Hans F. Koenekamp, a pioneer cinematographer whose career started in the silent film era, has died at his Northridge home. He was 100.
Koenekamp died Saturday of complications of his advanced age, said his son-in-law Dale Reed.
Born in Denison, Iowa, Koenekamp came to California in 1911. He got his first movie industry job as a cameraman at the Mack Sennett Keystone Studio in 1913, where he filmed Charlie Chaplin, Mabel Normand, Gloria Swanson, the Sennett Bathing Beauties and the Keystone Kops. After a stint with Fox Studios, Koenekamp joined Vitagraph and filmed all the Larry Semon comedies. He later went to Warner Bros. Studios where he began working with special effects.
Koenekamp’s credits as a cinematographer include “Moby Dick” (1930) with John Barrymore, “The Treasure of the Sierra Madre” (1948), “Strangers on a Train” (1951) and “The Spirit of St. Louis” (1957). He retired in the early 1960s.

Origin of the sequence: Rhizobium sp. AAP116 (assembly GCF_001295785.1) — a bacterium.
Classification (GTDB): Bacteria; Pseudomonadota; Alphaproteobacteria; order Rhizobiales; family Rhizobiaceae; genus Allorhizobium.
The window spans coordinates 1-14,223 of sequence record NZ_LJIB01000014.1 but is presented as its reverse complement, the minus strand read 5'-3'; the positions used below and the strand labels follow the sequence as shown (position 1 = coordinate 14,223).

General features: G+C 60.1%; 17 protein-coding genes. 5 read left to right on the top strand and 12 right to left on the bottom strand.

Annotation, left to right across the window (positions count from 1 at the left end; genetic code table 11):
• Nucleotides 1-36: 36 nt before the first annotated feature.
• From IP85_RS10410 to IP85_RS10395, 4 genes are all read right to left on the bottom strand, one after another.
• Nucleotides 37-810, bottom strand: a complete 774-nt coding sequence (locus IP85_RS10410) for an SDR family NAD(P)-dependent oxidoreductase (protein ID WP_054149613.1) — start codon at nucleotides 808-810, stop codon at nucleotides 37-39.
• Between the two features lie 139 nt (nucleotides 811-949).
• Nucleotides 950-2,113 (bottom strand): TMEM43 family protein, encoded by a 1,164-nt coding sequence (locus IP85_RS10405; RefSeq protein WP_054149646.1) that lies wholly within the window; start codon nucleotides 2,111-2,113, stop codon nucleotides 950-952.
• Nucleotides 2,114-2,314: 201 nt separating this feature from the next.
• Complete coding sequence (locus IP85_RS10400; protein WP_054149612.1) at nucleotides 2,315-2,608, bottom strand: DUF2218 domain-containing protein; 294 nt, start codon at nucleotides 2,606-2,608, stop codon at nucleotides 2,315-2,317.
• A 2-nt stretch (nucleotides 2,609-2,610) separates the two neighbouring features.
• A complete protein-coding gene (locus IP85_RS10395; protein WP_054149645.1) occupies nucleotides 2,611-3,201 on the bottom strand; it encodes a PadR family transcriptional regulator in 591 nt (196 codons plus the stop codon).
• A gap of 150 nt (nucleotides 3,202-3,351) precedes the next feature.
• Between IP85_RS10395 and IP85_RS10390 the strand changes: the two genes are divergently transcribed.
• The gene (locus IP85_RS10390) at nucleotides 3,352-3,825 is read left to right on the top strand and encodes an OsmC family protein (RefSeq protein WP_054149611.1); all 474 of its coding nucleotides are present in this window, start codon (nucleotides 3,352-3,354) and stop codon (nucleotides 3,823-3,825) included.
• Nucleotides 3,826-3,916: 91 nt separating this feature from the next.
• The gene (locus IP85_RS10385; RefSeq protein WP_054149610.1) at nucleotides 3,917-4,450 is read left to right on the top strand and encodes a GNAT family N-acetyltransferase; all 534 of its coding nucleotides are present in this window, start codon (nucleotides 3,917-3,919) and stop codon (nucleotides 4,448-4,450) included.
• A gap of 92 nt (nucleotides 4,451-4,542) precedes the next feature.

In 1990, he received the President’s Award of the American Society of Cinematographers in recognition of his contributions to the motion picture industry.
Koenekamp is survived by his son, Fred J. Koenekamp of Northridge; daughters Marie Reed of West Hills and Patricia Bradley of San Antonio, Tex.; 18 grandchildren; and 21 great-grandchildren. He was preceded in death by his wife, Lucretia Koenekamp.
Services will be private. Utter-McKinley Mortuary in Mission Hills is handling the arrangements. Donations can be made in Koenekamp’s name to the Motion Picture & Television Fund.